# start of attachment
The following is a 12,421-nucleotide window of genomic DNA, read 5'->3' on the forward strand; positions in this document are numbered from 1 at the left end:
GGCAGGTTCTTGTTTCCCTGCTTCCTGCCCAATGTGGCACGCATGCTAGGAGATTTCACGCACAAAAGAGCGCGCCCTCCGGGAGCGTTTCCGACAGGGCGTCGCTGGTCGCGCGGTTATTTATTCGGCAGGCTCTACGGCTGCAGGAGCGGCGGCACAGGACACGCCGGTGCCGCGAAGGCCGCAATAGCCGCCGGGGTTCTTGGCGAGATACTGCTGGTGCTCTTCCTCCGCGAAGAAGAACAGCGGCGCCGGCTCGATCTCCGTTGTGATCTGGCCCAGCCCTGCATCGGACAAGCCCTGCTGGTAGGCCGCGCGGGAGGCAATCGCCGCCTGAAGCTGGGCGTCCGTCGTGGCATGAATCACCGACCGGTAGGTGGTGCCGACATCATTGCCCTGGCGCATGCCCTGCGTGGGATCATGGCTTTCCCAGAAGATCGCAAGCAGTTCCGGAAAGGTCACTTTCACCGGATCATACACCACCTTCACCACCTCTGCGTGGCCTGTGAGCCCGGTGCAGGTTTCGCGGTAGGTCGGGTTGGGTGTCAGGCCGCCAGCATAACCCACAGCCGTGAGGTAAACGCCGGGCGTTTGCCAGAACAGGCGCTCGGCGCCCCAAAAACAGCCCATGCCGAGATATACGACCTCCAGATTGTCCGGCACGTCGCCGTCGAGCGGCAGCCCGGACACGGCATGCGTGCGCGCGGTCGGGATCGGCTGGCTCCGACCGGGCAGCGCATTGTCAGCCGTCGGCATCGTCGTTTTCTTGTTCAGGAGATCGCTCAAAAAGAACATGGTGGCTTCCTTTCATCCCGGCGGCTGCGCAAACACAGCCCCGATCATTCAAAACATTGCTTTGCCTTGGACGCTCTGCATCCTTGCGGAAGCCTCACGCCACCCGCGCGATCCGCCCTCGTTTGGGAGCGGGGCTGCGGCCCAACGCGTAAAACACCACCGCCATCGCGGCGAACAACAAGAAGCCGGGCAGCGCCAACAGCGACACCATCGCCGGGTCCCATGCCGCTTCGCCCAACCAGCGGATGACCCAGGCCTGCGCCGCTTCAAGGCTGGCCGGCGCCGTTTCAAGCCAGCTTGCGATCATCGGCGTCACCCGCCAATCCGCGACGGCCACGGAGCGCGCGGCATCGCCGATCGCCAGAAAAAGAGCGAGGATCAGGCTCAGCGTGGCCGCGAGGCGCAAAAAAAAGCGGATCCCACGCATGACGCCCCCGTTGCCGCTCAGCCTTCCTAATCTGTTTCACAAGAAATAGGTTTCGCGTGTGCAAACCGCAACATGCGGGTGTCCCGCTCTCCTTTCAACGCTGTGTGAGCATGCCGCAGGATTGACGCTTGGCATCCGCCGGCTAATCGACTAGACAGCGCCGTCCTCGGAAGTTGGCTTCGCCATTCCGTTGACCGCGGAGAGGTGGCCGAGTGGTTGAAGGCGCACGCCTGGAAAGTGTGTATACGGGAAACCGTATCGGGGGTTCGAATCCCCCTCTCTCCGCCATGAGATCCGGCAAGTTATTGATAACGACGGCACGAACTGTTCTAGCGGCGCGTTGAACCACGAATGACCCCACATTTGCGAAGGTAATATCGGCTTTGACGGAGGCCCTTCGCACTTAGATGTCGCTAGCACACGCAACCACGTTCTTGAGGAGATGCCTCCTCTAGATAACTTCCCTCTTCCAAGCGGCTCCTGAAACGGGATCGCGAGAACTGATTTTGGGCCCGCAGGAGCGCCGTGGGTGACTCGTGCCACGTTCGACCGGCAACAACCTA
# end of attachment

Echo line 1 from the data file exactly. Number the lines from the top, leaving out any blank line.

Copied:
The following is a 12,421-nucleotide window of genomic DNA, read 5'->3' on the forward strand; positions in this document are numbered from 1 at the left end: